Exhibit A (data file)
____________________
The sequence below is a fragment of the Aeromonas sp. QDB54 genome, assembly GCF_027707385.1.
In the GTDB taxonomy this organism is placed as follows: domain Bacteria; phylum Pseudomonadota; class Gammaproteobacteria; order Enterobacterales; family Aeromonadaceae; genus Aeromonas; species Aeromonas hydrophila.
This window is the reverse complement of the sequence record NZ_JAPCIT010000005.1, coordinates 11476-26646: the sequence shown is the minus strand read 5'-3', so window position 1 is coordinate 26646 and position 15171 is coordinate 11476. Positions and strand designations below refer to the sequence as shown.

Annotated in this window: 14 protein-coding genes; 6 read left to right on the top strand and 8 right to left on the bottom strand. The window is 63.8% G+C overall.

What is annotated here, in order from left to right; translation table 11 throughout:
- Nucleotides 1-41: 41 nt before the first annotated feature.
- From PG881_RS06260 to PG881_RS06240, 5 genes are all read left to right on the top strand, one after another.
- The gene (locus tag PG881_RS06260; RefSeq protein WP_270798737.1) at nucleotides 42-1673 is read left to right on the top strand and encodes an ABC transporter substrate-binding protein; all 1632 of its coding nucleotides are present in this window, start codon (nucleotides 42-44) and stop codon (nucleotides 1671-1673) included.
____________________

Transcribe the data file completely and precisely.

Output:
The sequence below is a fragment of the Aeromonas sp. QDB54 genome, assembly GCF_027707385.1.
In the GTDB taxonomy this organism is placed as follows: domain Bacteria; phylum Pseudomonadota; class Gammaproteobacteria; order Enterobacterales; family Aeromonadaceae; genus Aeromonas; species Aeromonas hydrophila.
This window is the reverse complement of the sequence record NZ_JAPCIT010000005.1, coordinates 11476-26646: the sequence shown is the minus strand read 5'-3', so window position 1 is coordinate 26646 and position 15171 is coordinate 11476. Positions and strand designations below refer to the sequence as shown.

Annotated in this window: 14 protein-coding genes; 6 read left to right on the top strand and 8 right to left on the bottom strand. The window is 63.8% G+C overall.

What is annotated here, in order from left to right; translation table 11 throughout:
- Nucleotides 1-41: 41 nt before the first annotated feature.
- From PG881_RS06260 to PG881_RS06240, 5 genes are all read left to right on the top strand, one after another.
- The gene (locus tag PG881_RS06260; RefSeq protein WP_270798737.1) at nucleotides 42-1673 is read left to right on the top strand and encodes an ABC transporter substrate-binding protein; all 1632 of its coding nucleotides are present in this window, start codon (nucleotides 42-44) and stop codon (nucleotides 1671-1673) included.